ph. Foto Rolli
Two new experimental stations, beamlines, were inaugurated today at the Elettra Sincrotrone Trieste research center. They will be used in a wide range of fields from the development of new materials to pharmacology and biotechnology, and will consolidate scientific cooperation between India and Italy.
The event follows the meeting of the Indo-Italian Joint Committeehosted yesterday in Rome at Farnesina. The Committee approved several initiatives to immediately relaunch cooperation in the sectors of science, technology and innovation.Xpress and XRD2, these are the names of the two new Elettra’s beamlines, have been co-funded by the Indian government through the Indian Department of Science and Technology (DST) in New Delhi. The Italian Ministry of Foreign Affairs and International Collaboration (MAECI) and India’s DST have jointly financed Indian researchers conducting studies at Elettra as part of the Italy-India Executive Programme for Major Projects, along with the International Center for Theoretical Physics of UNESCO.
A delegation of the Department of Science and Technology, led by the Secretary Ashutosh Sharma, and a MAECI delegation, led by the Plenipotentiary Minister Fabrizio Nicoletti, Head of the Scientific and Technological Cooperation Unit, attended the official ceremony.
At Elettra, Alfonso Franciosi, President and CEO of the research center, delivered the opening speech at the inauguration ceremony. He was followed by the Mayor of Trieste, Roberto Di Piazza, and the University and Research Councillor of the Friuli Venezia Giulia Region, Loredana Panariti. D.D. Sarma, professor at the Indian Institute of Science, Bangalore, spoke in his capacity as coordinator of the Indian team that participated in the construction of the two beamlines. Ashutosh Sharma and Fabrizio Nicoletti both stressed their great satisfaction with the success of the collaboration.
The Xpress beamline has been built to study the structure of materials under extremely high pressure. It uses X-ray diffraction technology on specimens on which diamond presses exert pressures of over 500,000 atmospheres. The main fields of research and application include the synthesis of new compounds, such as ceramics or alloys, mineralogy, geophysics and the study of the properties of materials.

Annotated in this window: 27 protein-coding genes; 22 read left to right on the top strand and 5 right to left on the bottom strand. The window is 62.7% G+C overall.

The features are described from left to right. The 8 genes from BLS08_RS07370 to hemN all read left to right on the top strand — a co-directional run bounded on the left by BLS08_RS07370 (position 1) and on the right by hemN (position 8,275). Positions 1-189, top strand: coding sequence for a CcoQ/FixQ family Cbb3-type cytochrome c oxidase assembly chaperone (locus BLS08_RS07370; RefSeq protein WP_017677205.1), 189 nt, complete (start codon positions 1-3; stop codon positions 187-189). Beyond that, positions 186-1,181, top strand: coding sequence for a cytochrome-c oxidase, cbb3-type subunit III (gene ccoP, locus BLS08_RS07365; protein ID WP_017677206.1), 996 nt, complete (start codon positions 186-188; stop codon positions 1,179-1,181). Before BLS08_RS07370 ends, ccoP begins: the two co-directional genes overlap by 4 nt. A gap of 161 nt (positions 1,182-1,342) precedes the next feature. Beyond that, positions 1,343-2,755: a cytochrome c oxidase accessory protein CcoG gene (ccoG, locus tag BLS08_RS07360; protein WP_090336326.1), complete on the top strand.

The XRD2 beamline has been designed to determine the 3D structure of proteins and biological macromolecules and its applications span the fields of biology, medicine, pharmacology and biotechnology.
As in the case of other Elettra beamlines, built and managed in collaboration with international agencies (including the International Atomic Energy Agency, the Graz University of Technology and the Czech Academy of Sciences), the two new beamlines will be available to the Indian, Italian and international researchers, according to the scientific quality of the research projects and their impact, assessed by a peer-review system.
The Xpress and XRD2 beamlines are part of the long-standing collaboration between Elettra Sincrotrone Trieste and Indian research teams started in 1998. Since then, cooperation has continued to grow, experiencing a major boost with the 2010 decision of the Indian government to be a partner in the construction of the two beamlines with a funding, allocated by the Department of Science and Technology through the Indian Institute of Science, Bangalore, under the responsibility of Prof. DD. Sarma. Elettra Sincrotrone contributed with an equal amount of funding and made available a cutting-edge superconducting synchrotron X-ray source and other state-of-the-art equipment.